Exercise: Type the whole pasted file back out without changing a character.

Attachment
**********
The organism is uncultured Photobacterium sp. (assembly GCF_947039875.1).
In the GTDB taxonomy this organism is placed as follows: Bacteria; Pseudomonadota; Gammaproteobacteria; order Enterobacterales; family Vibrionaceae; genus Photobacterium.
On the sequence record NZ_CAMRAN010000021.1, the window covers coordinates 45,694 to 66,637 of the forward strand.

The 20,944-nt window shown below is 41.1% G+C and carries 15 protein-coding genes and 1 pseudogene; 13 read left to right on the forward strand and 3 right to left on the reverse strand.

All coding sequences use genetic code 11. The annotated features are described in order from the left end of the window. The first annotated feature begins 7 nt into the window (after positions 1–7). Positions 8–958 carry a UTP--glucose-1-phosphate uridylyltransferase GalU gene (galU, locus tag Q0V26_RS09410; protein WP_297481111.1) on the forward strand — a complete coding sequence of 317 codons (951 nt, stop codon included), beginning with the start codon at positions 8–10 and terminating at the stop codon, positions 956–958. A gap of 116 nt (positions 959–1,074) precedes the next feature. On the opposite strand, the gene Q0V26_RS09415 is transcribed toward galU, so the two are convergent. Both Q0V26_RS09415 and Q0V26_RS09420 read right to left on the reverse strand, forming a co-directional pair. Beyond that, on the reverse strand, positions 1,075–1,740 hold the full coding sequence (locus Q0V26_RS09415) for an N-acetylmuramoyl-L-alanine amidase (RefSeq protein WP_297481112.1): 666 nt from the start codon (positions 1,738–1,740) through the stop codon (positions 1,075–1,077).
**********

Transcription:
The organism is uncultured Photobacterium sp. (assembly GCF_947039875.1).
In the GTDB taxonomy this organism is placed as follows: Bacteria; Pseudomonadota; Gammaproteobacteria; order Enterobacterales; family Vibrionaceae; genus Photobacterium.
On the sequence record NZ_CAMRAN010000021.1, the window covers coordinates 45,694 to 66,637 of the forward strand.

The 20,944-nt window shown below is 41.1% G+C and carries 15 protein-coding genes and 1 pseudogene; 13 read left to right on the forward strand and 3 right to left on the reverse strand.

All coding sequences use genetic code 11. The annotated features are described in order from the left end of the window. The first annotated feature begins 7 nt into the window (after positions 1–7). Positions 8–958 carry a UTP--glucose-1-phosphate uridylyltransferase GalU gene (galU, locus tag Q0V26_RS09410; protein WP_297481111.1) on the forward strand — a complete coding sequence of 317 codons (951 nt, stop codon included), beginning with the start codon at positions 8–10 and terminating at the stop codon, positions 956–958. A gap of 116 nt (positions 959–1,074) precedes the next feature. On the opposite strand, the gene Q0V26_RS09415 is transcribed toward galU, so the two are convergent. Both Q0V26_RS09415 and Q0V26_RS09420 read right to left on the reverse strand, forming a co-directional pair. Beyond that, on the reverse strand, positions 1,075–1,740 hold the full coding sequence (locus Q0V26_RS09415) for an N-acetylmuramoyl-L-alanine amidase (RefSeq protein WP_297481112.1): 666 nt from the start codon (positions 1,738–1,740) through the stop codon (positions 1,075–1,077).